Key Points about Climate Change

The earth’s climate has progressively warmed in the last century.

  • Human activities, and especially the burning of fossil fuels, have contributed to observed global warming.
  • Reliance on fossil fuels drives climate change and produces particulate matter (PM) that contaminates the air. PM is associated with adverse health effects. Transitioning to clean energy will improve air quality, improve health outcomes and mitigate climate change.
  • Children, and particularly those living in low wealth households or are otherwise socially disadvantaged, may be more likely to have their health put at risk from extreme events such as floods, heat waves and hurricanes due to greater exposure and fewer resources available to build resilience.
  • Pediatricians can take action to protect their practices and their patients from the effects of climate change and advocate for greater adoption of cleaner forms of energy.

Guidance on Understanding the Impact of Climate Change on Children

Children under 5 may bear as much as 88% of the global burden of disease from climate change.

  • Extreme events such as heatwaves, hurricanes, severe storms, wildfires and droughts place children at risk. These events can result in injury and death, loss or separation from caregivers, exposure to infectious diseases, increased risk of exposure to chemicals and biological contamination, exposure to mold, and mental health consequences such as posttraumatic stress disorder (PTSD), toxic stress, depression and adjustment disorder.
  • Heat waves can cause heat related illnesses and worsen chronic conditions.
  • Children may lose homes and access to school after extreme weather events and wildfires.
  • Extreme weather events can cause food and water insecurity, and increased risk for water- and food-borne illnesses.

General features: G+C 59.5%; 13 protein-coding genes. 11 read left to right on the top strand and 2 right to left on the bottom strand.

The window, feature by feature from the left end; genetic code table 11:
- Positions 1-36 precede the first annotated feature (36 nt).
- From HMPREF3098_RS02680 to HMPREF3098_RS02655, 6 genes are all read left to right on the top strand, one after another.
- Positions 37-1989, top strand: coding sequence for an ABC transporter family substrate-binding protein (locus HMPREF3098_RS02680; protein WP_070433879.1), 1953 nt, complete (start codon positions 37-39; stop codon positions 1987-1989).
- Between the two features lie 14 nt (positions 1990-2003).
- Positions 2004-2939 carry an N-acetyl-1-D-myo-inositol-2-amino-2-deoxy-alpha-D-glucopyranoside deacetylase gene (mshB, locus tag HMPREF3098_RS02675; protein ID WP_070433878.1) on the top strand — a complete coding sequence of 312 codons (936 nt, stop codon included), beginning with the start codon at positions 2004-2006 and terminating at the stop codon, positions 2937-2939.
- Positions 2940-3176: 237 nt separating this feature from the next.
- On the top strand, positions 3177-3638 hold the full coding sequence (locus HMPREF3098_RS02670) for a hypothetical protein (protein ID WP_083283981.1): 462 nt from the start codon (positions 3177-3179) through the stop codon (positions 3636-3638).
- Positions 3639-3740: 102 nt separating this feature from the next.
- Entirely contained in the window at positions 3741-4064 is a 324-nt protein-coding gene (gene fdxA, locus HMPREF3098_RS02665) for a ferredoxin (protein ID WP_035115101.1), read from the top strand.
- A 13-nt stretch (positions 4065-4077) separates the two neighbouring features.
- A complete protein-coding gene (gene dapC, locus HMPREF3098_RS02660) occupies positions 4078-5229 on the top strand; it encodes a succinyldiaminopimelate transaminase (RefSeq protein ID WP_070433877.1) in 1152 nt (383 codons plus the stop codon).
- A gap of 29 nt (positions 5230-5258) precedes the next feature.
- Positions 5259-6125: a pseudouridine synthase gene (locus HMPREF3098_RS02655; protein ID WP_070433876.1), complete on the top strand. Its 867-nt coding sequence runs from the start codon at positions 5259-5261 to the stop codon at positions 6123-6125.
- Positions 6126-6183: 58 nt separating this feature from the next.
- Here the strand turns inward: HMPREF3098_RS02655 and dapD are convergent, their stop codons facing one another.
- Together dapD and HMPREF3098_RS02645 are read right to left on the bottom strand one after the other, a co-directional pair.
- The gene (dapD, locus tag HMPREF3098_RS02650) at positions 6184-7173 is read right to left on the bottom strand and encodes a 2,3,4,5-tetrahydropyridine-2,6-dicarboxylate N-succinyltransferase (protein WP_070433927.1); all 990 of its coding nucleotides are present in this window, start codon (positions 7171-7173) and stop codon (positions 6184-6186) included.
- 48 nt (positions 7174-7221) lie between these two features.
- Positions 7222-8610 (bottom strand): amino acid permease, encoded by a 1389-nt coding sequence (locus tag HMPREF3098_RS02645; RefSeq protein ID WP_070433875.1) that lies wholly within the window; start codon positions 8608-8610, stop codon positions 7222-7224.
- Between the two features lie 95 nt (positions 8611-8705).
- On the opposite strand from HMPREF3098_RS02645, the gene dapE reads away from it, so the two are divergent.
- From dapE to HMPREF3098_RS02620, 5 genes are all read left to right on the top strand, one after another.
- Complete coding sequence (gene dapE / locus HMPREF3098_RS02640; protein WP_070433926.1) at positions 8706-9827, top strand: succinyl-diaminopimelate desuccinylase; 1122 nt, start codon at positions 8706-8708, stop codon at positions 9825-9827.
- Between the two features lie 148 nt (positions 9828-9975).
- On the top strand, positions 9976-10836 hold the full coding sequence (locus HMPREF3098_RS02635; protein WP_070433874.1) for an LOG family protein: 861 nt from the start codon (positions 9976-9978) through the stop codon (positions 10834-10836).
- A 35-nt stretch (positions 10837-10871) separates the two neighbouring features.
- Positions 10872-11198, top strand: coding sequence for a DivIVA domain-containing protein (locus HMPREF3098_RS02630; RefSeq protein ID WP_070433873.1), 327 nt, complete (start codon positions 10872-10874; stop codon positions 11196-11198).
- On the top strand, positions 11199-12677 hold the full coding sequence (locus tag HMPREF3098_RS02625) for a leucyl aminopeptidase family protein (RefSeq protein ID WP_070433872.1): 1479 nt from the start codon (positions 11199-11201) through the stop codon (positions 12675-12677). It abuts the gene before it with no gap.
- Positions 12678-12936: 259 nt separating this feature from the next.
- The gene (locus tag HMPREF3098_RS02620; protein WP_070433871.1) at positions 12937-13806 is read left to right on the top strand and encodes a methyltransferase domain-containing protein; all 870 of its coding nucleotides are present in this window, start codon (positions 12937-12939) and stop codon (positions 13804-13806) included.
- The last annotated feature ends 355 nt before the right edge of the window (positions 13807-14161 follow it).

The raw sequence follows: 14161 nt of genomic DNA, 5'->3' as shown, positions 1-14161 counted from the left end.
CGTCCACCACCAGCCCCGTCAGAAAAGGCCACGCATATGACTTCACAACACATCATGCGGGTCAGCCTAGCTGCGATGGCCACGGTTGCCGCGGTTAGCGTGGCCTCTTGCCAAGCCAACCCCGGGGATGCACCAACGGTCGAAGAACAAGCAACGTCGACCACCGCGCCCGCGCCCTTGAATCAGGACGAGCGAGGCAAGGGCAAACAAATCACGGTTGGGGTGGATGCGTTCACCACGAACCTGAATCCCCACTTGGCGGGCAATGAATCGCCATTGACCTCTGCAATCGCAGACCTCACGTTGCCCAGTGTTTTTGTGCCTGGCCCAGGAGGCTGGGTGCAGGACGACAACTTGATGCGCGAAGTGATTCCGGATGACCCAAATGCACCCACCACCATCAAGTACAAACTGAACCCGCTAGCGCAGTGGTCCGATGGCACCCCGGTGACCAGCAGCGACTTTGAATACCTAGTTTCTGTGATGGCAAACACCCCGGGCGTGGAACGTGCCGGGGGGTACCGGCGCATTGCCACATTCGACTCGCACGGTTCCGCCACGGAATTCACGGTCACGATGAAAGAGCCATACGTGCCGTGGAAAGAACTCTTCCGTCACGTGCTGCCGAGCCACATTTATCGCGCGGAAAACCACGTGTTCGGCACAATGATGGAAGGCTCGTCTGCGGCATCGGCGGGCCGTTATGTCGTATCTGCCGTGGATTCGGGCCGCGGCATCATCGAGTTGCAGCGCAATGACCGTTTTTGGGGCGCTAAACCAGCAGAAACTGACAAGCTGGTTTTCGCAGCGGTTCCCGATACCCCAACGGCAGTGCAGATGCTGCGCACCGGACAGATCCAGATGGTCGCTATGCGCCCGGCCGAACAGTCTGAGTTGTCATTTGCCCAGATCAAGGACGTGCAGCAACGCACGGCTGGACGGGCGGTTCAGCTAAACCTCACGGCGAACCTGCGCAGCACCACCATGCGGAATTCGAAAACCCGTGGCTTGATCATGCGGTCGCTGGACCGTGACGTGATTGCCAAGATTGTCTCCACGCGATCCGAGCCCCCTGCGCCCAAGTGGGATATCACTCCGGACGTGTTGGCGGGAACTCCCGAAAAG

• Many children and their families may have insufficient resources following weather-related disasters.
  • Global warming has expanded the range of insect disease vectors, including the tick that transmits Lyme disease.
  • Heavy downpours increase risk of waterborne disease outbreaks, especially among children who rely on private well water.
  • Wildfires produce immense amounts of smoke that can reduce air quality and pose health risks for all children, and especially for those with respiratory diseases such as asthma.
  • Global climate change has near- and long-term impacts on child health and wellbeing.
  • Heat, drought, floods and fires make growing food more difficult and increase risks of nutritional deficiencies in children.
  • Children’s optimal development occurs with stable families, schools, neighborhoods and communities. Climate change threatens these foundations of children’s mental and physical health and well-being, which places children at risk for long-term physical and mental health issues.

Prevent Harms from Climate Change in Children

  • Help families prepare for extreme heat, reduced air quality, extreme weather events, and vector-borne illness, which may include